Re: Unusual error recovery in Yacc parser

James Kanze US/ESC 60/3/141 #40763 <>
27 Feb 1996 16:27:51 -0500

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Related articles
Unusual error recovery in Yacc parser (Stephan Mueller) (1996-02-23)
Re: Unusual error recovery in Yacc parser (James Kanze US/ESC 60/3/141 #40763) (1996-02-27)
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From: James Kanze US/ESC 60/3/141 #40763 <>
Newsgroups: comp.compilers
Date: 27 Feb 1996 16:27:51 -0500
Organization: Compilers Central
References: 96-02-259
Keywords: yacc, parse

Stephan Mueller <> writes:

|> Suppose we have a Yacc (actually Bison) parser for a language
|> consisting of, in general, arbitrary keywords in arbitrary order. We
|> have one rule for handling syntax errors, which is to completely
|> ignore any keyword found at an inappropriate time. How do I do this
|> best?

|> Getting more concrete: I have a Bison-based parser for RTF. RTF (Rich
|> Text Format) text consists of plain text, easily identifiable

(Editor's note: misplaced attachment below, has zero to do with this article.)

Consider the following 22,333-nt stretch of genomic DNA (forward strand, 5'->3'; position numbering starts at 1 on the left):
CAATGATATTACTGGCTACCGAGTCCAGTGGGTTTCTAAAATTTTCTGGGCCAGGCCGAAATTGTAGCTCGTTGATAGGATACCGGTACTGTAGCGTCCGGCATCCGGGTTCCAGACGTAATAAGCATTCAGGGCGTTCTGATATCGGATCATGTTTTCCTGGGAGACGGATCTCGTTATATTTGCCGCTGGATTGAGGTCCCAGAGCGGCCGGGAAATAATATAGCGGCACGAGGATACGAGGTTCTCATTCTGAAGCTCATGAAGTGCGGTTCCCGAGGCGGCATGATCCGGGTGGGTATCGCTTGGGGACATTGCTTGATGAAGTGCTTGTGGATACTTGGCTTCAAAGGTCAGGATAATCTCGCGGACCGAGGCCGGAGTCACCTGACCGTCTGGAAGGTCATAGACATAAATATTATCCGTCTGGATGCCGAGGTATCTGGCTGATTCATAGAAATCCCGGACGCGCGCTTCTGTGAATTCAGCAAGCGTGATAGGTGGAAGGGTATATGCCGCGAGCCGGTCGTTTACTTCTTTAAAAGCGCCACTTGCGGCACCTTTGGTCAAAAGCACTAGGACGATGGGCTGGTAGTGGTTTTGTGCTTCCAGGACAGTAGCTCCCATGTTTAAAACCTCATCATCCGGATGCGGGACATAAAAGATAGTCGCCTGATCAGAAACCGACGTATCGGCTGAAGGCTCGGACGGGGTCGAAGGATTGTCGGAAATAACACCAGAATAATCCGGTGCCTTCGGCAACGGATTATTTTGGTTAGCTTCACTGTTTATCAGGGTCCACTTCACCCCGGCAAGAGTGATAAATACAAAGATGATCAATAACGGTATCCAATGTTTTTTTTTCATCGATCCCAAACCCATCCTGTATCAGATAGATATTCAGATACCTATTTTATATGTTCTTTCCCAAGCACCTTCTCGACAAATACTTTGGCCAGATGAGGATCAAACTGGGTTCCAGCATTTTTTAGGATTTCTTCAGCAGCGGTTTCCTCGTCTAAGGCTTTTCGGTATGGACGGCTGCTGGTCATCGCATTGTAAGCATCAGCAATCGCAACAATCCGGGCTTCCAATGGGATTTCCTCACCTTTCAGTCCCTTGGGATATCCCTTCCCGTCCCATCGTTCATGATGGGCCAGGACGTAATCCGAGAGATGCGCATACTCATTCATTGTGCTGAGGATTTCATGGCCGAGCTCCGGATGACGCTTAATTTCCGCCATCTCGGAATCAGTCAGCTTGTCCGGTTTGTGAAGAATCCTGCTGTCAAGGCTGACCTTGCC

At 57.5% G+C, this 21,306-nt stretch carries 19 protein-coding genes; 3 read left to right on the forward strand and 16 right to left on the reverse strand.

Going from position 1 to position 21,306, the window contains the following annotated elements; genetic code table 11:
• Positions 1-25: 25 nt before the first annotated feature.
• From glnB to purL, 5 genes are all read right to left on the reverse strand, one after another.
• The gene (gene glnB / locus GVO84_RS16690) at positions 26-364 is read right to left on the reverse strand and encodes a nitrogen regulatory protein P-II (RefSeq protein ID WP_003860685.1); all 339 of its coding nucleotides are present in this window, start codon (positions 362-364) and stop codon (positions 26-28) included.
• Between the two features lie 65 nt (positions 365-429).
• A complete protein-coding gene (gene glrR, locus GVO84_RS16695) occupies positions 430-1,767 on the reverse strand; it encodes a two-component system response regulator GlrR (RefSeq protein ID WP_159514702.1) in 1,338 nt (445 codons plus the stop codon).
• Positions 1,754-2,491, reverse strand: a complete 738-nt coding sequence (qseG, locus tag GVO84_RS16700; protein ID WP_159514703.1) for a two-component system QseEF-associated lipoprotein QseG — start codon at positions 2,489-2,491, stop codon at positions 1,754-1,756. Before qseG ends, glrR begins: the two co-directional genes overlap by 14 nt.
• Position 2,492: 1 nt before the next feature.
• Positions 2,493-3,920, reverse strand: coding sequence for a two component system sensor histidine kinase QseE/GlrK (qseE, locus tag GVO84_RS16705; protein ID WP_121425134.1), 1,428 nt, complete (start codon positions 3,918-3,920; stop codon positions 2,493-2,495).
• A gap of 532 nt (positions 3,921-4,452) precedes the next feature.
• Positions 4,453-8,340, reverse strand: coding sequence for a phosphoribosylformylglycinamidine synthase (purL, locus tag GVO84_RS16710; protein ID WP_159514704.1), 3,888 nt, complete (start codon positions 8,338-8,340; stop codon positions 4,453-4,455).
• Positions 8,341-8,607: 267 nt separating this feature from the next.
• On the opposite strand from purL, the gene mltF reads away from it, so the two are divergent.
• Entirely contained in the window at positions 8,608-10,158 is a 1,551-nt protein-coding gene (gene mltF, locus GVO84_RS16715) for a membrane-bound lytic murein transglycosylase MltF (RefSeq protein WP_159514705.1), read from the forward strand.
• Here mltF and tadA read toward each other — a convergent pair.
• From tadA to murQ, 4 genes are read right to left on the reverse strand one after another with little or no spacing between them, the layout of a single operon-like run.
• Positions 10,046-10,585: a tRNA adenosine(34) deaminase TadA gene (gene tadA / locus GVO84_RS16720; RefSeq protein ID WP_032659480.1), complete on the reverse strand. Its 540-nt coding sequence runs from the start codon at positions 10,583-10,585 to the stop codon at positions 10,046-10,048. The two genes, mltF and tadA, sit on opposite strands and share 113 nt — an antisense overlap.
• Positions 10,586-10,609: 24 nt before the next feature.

|> keywords, and groups delimited by '{' and '}' containing RTF. Some
|> groups are 'special' in that they may contain only a subset of the
|> roughly 800 keywords currently defined in Rtf. There are numerous
|> problems in parsing RTF, but I've overcome most of these with a rather
|> smart lexer. The lexer returns a separate token for each possible
|> keyword. Things that look like keywords but are unknown are discarded
|> by the lexer, so every keyword seen by the grammar is legal in some
|> context.

I had an article in SigPLAN some years ago (about 5?) on handling
ambiguous tokens. I don't have the exact reference handy, but the
basic ideas was to modify the generated parser (using an sed script)
to call a special routine (yylex2) for an alternative token when it
couldn't shift, and only go into the error handling if this routine
returned 0. I've not tried this with bison, but I imagine that the
same basic idea would work.

In your case, you would probably want to create a special token for
yylex2 to return, which could appear anywhere, and would be ignored by
the grammar. (I'm not sure how difficult this would be, but I have a
sneeking suspicion that it is not as easy as it sounds.)
Alternatively, it shouldn't be too difficult to modify the generated
parser to simply go on and read the next token whenever it cannot

Another solution I've used since the article is to use awk to extract
lists of legal tokens for each state from the yy.output file, and have
the lexer look up whether the token would be legal in the current
state. Given the number of keywords, this could result in an awful
lot of tables, however.

James Kanze Tel.: (+33) 88 14 49 00 email:
GABI Software, Sarl., 8 rue des Francs-Bourgeois, F-67000 Strasbourg, France

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